Although the Meters would never again score as high a pop chart position as they did with “Cissy Strut,” it wasn’t due to lack of effort, as their music would grow more effervescent and funky with each new single. Tunes like the slow-burning “Ease Back,” the keyboards-driven “Dry Spell,” and the sly, energetic “Look-Ka Py Py” would provide the Meters with a consistent R&B chart presence into the next decade. The raucous “Chicken Strut,” released in 1970, is a loose-limbed party track with lively fretwork, tongue-in-cheek lyrics (“just keep on struttin!”), and an anarchic groove so deep one could get lost in it. Another 1970 single release, “A Message from the Meters,” was one of the band’s first songs to feature harmony vocals riding atop the mesmerizing instrumentation, no doubt influencing the Isley Brothers’ work a few years later. With 1971’s “Good Old Funky Music” the band found its long sought-after formula, a dynamic mix of group vocals and chiming keyboards nestled behind an explosively funky wall o’ sound.

The Meters

The Complete Josie, Reprise & Warner Bros. Singles 1968-1977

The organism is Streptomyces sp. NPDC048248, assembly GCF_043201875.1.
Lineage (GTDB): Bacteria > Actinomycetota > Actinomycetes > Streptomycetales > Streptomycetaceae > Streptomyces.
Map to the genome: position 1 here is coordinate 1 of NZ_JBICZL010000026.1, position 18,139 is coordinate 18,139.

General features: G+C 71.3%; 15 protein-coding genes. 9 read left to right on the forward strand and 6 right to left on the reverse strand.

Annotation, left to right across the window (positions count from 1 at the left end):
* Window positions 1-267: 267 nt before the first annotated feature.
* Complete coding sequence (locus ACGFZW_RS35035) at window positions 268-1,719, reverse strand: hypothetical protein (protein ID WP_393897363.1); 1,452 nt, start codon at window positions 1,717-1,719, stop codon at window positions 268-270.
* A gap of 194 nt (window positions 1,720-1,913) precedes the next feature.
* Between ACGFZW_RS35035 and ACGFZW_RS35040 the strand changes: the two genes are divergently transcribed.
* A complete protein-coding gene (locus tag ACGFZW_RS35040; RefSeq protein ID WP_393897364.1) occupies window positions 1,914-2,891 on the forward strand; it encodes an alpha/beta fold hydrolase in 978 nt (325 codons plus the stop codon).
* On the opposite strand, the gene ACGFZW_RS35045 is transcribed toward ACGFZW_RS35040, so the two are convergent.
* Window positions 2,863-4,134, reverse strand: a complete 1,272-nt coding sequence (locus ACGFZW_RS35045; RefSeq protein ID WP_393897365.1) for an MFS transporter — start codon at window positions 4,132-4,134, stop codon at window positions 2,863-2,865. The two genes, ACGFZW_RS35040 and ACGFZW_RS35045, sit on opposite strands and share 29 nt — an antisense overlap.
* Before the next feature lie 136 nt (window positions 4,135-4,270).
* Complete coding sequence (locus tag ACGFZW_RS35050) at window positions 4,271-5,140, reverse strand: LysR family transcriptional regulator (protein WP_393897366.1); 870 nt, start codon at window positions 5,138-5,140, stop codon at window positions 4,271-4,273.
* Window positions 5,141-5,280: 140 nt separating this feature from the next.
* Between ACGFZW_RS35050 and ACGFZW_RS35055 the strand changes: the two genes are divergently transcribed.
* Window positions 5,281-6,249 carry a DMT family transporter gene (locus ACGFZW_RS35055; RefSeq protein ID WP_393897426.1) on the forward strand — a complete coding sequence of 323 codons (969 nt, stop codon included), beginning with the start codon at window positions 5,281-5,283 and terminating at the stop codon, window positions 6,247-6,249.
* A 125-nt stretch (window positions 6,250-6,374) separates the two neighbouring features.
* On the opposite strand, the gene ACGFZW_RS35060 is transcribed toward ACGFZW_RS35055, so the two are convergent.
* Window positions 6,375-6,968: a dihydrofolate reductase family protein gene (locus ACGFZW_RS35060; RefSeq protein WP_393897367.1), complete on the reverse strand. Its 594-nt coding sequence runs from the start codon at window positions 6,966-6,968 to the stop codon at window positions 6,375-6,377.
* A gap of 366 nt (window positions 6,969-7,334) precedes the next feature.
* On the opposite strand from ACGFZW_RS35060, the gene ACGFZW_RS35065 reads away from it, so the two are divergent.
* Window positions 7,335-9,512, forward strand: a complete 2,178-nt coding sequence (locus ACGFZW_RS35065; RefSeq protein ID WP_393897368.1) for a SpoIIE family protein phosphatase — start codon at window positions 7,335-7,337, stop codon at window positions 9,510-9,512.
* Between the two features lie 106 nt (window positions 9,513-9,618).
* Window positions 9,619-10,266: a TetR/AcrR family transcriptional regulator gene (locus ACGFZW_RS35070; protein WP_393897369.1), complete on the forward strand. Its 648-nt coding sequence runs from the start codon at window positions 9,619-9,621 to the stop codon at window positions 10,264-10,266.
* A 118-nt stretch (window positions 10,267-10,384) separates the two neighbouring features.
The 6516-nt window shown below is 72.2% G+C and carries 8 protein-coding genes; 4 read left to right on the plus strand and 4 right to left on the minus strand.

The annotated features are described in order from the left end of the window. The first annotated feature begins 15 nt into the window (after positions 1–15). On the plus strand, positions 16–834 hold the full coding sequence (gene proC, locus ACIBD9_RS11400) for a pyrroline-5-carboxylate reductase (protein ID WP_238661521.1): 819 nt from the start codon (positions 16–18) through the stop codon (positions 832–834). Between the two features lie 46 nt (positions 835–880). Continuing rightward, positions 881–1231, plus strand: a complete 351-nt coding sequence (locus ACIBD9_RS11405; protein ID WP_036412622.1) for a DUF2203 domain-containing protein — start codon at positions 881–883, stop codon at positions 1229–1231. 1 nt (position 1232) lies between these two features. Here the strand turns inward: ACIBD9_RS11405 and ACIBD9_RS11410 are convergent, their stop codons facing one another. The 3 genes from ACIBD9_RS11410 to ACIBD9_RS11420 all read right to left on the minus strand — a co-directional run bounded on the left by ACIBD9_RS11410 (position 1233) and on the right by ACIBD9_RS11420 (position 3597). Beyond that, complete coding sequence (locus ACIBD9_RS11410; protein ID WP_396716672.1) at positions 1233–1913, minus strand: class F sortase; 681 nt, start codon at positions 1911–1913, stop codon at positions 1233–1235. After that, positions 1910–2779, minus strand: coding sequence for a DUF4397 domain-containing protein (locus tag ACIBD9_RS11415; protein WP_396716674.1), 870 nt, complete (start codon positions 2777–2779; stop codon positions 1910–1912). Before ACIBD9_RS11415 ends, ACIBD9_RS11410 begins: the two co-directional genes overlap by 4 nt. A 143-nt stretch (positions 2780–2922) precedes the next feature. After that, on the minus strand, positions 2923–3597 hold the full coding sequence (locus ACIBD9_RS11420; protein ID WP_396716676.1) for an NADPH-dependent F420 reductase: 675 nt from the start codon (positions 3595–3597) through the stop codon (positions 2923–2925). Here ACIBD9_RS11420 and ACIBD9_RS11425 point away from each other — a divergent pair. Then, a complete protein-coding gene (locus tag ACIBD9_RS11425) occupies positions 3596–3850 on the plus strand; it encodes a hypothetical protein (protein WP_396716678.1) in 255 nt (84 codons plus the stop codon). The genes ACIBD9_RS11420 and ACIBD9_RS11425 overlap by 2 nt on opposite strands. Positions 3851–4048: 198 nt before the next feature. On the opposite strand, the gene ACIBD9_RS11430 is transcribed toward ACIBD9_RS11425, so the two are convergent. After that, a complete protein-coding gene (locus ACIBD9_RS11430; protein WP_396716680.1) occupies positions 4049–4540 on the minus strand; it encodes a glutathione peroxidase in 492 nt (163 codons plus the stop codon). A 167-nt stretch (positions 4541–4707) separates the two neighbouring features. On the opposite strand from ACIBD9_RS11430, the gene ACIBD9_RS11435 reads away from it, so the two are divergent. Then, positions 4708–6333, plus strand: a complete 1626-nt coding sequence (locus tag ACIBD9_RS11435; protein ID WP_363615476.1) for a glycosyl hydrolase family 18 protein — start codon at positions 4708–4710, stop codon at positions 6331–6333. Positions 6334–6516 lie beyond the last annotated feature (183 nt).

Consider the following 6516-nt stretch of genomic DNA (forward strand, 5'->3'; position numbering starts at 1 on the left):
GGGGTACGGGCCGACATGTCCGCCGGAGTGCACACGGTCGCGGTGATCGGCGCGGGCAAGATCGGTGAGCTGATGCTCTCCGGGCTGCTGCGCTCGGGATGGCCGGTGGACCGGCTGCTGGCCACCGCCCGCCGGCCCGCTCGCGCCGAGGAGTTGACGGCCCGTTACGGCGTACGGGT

The Meters recorded three albums for Josie circa 1969-70 but when “Good Old Funky Music” became the first of the Meters’ singles that failed to chart, Art Neville left the band for almost a year and Josie Records folded soon thereafter. The band’s management secured a deal with Reprise Records, Neville rejoined the group, and the Meters would soon expand their popularity beyond the R&B charts to a receptive young rock ‘n’ roll audience. Singles were less important than full-length albums in the classic rock era of the ‘70s, and while the band released some red-hot sides throughout the decade, they seldom lit up the charts the way they had in the ‘60s. Part of it was due to the bigger recording budgets they enjoyed under the Reprise umbrella, which led to slicker, more sophisticated production by Toussaint and Sehorn that eliminated a lot of the band’s raw grit while focusing more on the groove. Another factor was the influence of rock ‘n’ roll on the band’s sound and the Meters’ more frequent use of vocals along with their instrumental jamming.